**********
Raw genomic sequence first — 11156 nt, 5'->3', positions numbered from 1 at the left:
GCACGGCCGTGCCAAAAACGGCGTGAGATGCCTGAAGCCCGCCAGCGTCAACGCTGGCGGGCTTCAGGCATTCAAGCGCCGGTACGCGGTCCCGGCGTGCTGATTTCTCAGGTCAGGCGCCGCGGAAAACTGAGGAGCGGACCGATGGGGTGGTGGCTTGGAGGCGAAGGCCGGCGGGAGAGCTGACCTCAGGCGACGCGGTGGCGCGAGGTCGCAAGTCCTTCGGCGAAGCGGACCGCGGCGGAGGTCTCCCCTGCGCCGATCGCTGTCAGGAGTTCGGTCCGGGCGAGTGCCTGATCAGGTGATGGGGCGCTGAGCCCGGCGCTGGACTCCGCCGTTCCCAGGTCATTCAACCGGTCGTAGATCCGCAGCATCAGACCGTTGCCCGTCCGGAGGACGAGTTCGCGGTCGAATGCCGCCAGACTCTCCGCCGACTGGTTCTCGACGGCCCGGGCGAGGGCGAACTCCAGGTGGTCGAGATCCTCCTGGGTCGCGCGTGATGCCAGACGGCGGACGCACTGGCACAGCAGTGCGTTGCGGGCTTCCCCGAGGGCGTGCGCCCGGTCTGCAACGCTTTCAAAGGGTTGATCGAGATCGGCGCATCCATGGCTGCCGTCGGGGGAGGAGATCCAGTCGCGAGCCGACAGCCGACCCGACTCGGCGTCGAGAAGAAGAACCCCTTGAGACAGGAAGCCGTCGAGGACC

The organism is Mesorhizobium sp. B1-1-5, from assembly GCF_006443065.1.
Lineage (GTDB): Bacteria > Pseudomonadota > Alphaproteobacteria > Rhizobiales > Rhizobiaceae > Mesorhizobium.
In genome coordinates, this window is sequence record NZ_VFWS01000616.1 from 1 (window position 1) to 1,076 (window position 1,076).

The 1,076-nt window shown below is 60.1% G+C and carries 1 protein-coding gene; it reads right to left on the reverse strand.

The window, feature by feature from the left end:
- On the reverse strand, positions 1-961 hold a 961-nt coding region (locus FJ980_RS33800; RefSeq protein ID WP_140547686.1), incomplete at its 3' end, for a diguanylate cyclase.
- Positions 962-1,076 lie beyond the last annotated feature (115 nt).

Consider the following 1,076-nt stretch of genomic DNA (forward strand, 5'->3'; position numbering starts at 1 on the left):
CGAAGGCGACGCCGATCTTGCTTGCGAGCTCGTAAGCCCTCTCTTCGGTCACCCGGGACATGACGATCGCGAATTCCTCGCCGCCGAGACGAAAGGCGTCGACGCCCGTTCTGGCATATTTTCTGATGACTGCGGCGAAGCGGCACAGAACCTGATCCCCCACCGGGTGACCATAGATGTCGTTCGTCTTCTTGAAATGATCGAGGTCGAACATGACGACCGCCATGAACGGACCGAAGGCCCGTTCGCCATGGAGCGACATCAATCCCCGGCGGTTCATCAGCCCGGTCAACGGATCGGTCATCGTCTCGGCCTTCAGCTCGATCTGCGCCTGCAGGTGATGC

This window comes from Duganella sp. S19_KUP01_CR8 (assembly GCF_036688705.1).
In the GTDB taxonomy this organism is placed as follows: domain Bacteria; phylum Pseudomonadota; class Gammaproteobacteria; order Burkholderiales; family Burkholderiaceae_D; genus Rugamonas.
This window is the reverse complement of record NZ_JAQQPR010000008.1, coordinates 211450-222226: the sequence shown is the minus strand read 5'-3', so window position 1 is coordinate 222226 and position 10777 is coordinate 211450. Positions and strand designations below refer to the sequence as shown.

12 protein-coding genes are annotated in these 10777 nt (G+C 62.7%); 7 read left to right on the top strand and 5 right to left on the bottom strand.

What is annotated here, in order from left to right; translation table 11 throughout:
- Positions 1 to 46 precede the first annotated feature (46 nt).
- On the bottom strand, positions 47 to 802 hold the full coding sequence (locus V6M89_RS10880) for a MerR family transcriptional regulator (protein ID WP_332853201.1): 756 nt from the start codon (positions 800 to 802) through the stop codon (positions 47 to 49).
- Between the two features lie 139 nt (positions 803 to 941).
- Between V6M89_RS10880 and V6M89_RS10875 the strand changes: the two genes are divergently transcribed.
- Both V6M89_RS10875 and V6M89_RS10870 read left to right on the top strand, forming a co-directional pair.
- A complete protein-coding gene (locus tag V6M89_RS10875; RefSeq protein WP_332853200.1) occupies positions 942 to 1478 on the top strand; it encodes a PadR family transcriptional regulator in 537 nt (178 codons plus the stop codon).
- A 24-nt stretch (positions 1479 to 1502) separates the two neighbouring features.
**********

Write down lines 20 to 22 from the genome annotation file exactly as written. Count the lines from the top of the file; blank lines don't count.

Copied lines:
- Between V6M89_RS10880 and V6M89_RS10875 the strand changes: the two genes are divergently transcribed.
- Both V6M89_RS10875 and V6M89_RS10870 read left to right on the top strand, forming a co-directional pair.
- A complete protein-coding gene (locus tag V6M89_RS10875; RefSeq protein WP_332853200.1) occupies positions 942 to 1478 on the top strand; it encodes a PadR family transcriptional regulator in 537 nt (178 codons plus the stop codon).